The Tempting of Tavernake HTML version
I.27. Tavernake Chooses
Tavernake was kept waiting in the hall of the Milan Court for at least half an hour before
Elizabeth was prepared to see him. He wandered aimlessly about watching the people
come and go, looking out into the flower-hung courtyard, curiously unconscious of
himself and of his errand, unable to concentrate his thoughts for a moment, yet filled all
the time with the dull and uneasy sensation of one who moves in a dream. Every now and
then he heard scraps of conversation from the servants and passers-by, referring to the
last night's incident. He picked up a paper but threw it down after only a casual glance at
the paragraph. He saw enough to convince him that for the present, at any rate, Elizabeth
seemed assured of a certain amount of sympathy. The career of poor Wenham Gardner
was set down in black and white, with little extenuation, little mercy. His misdeeds in
Paris, his career in New York, spoke for themselves. He was quoted as a type, a decadent
of the most debauched instincts, to whom crime was a relaxation and vice a habit.
Tavernake would read no more. He might have been all these things, and yet she had
become his wife!
At last came the message for which he was waiting. As usual, her maid met him at the
door of her suite and ushered him in. Elizabeth was dressed for the part very simply, with
a suggestion even of mourning in her gray gown. She welcomed him with a pathetic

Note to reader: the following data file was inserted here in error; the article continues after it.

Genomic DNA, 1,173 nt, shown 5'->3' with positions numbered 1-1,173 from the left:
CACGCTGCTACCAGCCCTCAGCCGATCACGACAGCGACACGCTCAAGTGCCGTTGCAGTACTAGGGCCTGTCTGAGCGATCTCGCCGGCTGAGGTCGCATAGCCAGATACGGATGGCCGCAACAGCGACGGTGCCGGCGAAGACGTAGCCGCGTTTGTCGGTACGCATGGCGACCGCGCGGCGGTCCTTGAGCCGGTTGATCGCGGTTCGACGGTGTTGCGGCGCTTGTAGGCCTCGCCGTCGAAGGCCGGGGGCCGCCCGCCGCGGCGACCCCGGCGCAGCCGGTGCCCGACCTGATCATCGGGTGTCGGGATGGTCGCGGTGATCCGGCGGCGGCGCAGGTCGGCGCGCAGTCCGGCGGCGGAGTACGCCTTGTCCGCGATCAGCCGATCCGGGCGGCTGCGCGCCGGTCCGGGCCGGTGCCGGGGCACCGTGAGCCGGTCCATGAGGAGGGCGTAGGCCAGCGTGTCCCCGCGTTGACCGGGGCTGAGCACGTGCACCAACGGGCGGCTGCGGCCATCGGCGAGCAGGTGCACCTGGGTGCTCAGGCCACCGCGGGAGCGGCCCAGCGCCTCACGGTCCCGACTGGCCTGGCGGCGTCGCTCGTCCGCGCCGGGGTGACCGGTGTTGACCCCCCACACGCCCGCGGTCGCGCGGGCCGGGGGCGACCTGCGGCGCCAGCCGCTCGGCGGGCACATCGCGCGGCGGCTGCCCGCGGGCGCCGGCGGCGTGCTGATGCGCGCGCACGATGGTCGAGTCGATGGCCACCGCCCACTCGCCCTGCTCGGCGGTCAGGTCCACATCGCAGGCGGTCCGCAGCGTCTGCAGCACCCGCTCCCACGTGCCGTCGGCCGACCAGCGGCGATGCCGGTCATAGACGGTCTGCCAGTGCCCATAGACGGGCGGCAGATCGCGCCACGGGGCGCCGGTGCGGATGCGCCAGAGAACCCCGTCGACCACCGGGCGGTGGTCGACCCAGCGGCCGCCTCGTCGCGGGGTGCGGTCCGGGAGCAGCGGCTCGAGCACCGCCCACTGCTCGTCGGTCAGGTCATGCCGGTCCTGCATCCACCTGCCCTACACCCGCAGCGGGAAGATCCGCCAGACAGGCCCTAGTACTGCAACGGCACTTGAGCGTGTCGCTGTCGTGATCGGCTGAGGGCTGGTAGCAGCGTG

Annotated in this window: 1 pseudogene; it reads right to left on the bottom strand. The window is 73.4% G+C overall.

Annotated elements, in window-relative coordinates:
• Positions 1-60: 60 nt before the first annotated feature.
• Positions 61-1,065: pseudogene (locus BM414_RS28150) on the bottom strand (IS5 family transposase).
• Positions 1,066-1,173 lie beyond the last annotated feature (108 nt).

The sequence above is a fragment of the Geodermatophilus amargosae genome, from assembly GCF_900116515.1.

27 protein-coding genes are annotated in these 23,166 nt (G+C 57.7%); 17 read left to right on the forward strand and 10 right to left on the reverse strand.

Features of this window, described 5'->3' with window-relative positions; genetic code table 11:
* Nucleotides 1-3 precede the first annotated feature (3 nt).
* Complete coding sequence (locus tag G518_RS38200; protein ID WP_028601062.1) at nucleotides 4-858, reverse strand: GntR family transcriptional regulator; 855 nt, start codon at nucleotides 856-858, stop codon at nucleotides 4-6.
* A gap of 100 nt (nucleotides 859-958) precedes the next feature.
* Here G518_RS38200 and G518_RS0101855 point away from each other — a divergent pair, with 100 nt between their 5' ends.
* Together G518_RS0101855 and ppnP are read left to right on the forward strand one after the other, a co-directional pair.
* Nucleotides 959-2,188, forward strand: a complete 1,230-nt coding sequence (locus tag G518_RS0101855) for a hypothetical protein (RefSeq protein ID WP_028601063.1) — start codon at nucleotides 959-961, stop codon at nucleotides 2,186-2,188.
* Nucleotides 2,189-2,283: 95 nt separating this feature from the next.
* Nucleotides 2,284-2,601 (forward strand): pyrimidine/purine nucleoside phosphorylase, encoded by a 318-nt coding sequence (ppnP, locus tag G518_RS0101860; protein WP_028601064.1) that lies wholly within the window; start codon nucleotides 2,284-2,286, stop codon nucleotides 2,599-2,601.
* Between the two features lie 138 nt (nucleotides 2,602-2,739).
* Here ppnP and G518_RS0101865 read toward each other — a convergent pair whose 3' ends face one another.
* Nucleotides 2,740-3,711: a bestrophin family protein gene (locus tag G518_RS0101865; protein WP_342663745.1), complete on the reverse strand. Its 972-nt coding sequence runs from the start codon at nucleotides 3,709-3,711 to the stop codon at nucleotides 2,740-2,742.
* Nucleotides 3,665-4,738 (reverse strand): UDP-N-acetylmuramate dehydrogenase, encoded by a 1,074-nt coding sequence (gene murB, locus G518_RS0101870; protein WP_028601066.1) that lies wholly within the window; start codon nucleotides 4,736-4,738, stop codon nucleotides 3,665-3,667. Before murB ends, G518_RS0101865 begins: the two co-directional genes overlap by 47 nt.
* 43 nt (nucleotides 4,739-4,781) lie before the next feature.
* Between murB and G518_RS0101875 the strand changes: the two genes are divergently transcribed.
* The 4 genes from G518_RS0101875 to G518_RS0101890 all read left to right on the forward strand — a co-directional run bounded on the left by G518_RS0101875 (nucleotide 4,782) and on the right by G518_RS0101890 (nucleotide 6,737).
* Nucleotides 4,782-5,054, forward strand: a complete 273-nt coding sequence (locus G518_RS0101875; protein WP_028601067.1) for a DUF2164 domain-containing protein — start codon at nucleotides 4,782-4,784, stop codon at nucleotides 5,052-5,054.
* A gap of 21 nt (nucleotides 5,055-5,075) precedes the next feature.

"Once more, my dear friend," she said, "I have to thank you."
Her fingers closed upon his and she smiled into his face. Tavernake found himself
curiously unresponsive. It was the same smile, and he knew very well that he himself had
not changed, yet it seemed as though life itself were in a state of suspense for him.
"You, too, are looking grave this morning, my friend," she continued. "Oh, how horrible
it has all been! Within the last two hours I have had at least five reporters, a gentleman
from Scotland Yard, another from the American Ambassador to see me. It is too terrible,
of course," she went on. "Wenham's people are doing all they can to make it worse. They
want to know why we were not together, why he was living in the country and I in town.
They are trying to show that he was under restraint there, as if such a thing were possible!
Mathers was his own servant-- poor Mathers!
She sighed and wiped her eyes. Still Tavernake said nothing. She looked at him, a little
"You are not very sympathetic," she observed. "Please come and sit down by my side and
I will show you something."
He moved towards her but he did not sit down. She stretched out her hand and picked
something up from the table, holding it towards him. Tavernake took it mechanically and
held it in his fingers. It was a cheque for twelve thousand pounds.